previous articlenext articleAusgang's Rants

Interview by Jamie Sanchez, September 4, 2008

Are you a white person?

I am a Caucasian, born in Trinidad and Tobago in the Caribbean to a Welsh and Dutch family.

Are you an artist?

I began to draw at an early age and was greatly encouraged by my parents. I was taken on trips throughout the world and spent a lot of time visiting local museums and meeting artists.

In your manifesto you end with, "Art is meant to address the fundamental injustices of life, not the manufactured inequities." What is a "fundamental injustice of life?" Can you give an example?

We are all born into situations that are not of our choosing; as a result we can suffer financial and racial discrimination that is based on who we appear to be, and not who we are. A major “fundamental injustices of life” is the misery that people experience from these bogus attitudes.

What is a "manufactured inequity?" Can you give an example?

“Society” is based on abstract concepts that have been forced on human populations to categorize and divide. The idea that different social groups like celebrities or office workers cannot relate to artists or ditch diggers is a manufactured inequity.

Why should Art address the "fundamental injustices of life" and NOT address the "manufactured inequalities?"

At the time I wrote that statement I was felt that art had a responsibility to take on issues that have concerned people since art was first used as an instrument to broadcast information, themes that have moved people for thousands of years. In retrospect, I think that art can concern any issues that the artist cares to address.   

Would it be correct to say that the statement, "Art is meant to address the fundamental injustices of life" is similarly saying that Art is meant to be used to make people aware of the 'fundamental injustices of life'? Once the people are aware, then what? Is there a specific action that people will engage in once they are aware of the 'fundamental injustices of life?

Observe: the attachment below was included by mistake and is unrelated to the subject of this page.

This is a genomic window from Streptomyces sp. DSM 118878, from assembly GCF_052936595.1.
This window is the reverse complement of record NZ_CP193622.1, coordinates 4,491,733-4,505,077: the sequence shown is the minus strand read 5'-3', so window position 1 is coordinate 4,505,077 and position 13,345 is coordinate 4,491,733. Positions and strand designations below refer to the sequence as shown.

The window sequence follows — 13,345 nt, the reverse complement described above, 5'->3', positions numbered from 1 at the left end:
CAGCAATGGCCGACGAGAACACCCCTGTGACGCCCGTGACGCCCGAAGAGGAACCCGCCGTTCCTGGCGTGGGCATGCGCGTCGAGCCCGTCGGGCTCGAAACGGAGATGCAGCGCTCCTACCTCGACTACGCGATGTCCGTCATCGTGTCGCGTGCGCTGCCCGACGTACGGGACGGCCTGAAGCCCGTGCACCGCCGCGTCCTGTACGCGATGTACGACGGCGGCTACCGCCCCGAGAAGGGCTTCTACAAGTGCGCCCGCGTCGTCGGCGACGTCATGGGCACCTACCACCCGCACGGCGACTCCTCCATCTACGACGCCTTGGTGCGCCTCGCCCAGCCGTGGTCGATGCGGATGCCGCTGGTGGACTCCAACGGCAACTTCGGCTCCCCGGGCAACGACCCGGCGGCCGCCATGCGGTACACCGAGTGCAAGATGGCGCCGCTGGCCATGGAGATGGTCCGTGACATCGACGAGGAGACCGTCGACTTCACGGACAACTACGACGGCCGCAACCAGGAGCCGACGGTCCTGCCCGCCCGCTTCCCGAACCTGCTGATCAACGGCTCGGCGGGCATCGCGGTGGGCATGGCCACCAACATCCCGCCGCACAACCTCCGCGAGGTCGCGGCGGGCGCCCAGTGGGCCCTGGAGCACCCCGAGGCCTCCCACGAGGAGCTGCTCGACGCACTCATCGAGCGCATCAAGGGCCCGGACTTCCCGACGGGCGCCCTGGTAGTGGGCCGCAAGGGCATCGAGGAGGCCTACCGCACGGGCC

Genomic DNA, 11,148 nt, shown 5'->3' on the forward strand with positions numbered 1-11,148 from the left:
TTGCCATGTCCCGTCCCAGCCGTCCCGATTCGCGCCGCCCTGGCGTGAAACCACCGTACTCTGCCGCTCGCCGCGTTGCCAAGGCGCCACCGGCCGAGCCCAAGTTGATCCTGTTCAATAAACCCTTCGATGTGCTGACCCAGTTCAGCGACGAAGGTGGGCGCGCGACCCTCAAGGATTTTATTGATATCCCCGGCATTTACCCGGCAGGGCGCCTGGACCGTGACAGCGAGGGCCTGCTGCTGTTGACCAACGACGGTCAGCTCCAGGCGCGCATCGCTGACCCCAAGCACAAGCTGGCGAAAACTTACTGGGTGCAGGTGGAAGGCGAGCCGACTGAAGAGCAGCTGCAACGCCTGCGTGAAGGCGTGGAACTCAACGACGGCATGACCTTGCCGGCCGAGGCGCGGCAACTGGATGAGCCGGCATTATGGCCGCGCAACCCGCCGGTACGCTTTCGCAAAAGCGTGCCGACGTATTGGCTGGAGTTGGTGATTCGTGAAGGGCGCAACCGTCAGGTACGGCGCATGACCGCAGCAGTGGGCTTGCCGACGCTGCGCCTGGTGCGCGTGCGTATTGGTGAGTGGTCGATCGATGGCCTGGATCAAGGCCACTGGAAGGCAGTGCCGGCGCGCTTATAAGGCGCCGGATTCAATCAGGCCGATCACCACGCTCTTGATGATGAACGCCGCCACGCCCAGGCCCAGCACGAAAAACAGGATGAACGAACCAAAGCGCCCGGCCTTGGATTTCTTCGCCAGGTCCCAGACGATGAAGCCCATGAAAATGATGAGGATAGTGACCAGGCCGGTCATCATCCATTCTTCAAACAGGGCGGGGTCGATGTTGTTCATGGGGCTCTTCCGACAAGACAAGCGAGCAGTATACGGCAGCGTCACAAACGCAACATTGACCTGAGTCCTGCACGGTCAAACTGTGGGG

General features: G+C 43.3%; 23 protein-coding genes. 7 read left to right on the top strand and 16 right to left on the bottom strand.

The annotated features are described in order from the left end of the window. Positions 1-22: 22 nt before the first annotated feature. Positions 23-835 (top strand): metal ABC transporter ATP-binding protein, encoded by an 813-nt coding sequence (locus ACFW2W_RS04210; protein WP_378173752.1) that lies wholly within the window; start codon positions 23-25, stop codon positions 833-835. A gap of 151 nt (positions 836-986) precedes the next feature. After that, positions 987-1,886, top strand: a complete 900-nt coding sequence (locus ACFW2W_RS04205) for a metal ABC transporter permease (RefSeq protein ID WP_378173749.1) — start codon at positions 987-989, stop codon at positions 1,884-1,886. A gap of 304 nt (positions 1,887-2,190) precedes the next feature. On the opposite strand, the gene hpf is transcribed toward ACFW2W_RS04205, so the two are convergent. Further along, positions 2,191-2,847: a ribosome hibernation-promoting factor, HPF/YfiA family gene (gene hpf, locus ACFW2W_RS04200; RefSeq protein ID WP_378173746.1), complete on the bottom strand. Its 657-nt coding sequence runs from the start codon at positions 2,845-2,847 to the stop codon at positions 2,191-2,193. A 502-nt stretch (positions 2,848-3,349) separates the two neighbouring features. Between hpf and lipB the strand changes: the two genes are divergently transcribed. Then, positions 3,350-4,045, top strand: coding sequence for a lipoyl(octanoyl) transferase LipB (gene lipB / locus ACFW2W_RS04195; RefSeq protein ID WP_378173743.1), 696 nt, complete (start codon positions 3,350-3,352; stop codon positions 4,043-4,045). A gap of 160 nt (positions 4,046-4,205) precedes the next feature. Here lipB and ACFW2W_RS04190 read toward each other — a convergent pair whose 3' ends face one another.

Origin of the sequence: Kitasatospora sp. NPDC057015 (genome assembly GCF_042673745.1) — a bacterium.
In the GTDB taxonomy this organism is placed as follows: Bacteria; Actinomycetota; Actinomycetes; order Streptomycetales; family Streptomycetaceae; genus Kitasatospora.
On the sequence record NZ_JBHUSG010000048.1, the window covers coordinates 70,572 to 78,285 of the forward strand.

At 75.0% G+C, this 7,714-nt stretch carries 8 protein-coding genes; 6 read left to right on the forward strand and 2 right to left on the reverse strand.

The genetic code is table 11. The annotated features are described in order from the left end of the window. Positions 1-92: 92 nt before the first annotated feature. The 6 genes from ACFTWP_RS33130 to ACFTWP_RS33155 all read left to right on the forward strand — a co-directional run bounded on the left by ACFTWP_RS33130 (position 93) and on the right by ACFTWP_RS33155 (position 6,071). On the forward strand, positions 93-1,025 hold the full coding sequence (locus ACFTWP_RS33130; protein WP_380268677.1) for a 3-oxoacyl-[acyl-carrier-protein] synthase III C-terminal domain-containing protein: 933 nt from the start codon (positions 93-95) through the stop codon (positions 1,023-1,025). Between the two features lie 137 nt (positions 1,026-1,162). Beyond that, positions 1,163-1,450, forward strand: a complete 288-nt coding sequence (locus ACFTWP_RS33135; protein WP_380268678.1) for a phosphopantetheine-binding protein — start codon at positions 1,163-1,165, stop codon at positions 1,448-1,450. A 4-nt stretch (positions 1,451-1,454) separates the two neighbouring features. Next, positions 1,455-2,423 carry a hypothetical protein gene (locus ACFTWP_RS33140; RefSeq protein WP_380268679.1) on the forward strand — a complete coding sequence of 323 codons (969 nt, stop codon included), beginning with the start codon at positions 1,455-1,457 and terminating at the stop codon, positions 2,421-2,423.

All art is propaganda; a work of art is created to make the viewing public aware of issues that concern the artist; beyond that the artist has no control. Leon Golub’s paintings of torture certainly make people aware of the horrors going on in other countries but only a small percentage of those people are going to do anything about it. The noble approach is to continue making art in the face of that rejection.

Can you say anything about your EXPERIENCE as a Caucasian in a world where Racism exists, as it pertains to producing propaganda for the public?

As a “white” person I am born guilty of crimes I never perpetrated, just like the first post WW2 generation of Germans who had to cope with their assumed guilt for the Holocaust. Once I made a painting of a black cat picking up cigarette butts at a hot rod car show and more than one person seemed to think it was a “black” person that I was depicting. Apparently, sensitivity to racial issues transcends species!

Are any of your efforts to help establish an Art movement? If so, movement to get what accomplished? OR movement as a continuation to previous movements? In your opinion, to what point and/or state have previous Art movements brought people to and to what point and/or state should Art movements take people to?

I have been making art seriously for over 25 years. When I started doing my cartoon based paintings I had no idea that later I would be considered one of the originators of a style of art known as Low Brow. I did not set out to establish an art movement but eventually I realized that many other artists shared the visual vocabulary I was using.

Art movements are created by a number of artists sharing a common aesthetic. The critical establishment can ignore a single artist, but a group of artists cannot be neglected; there is power in numbers. Art movements may eventually wear themselves out but, in effect, successfully create their own replacement. Art movements provide a safe base for artists to explore a new aesthetic; the irony is that by subscribing to a particular movement, artists effectively make themselves obsolete in the future.


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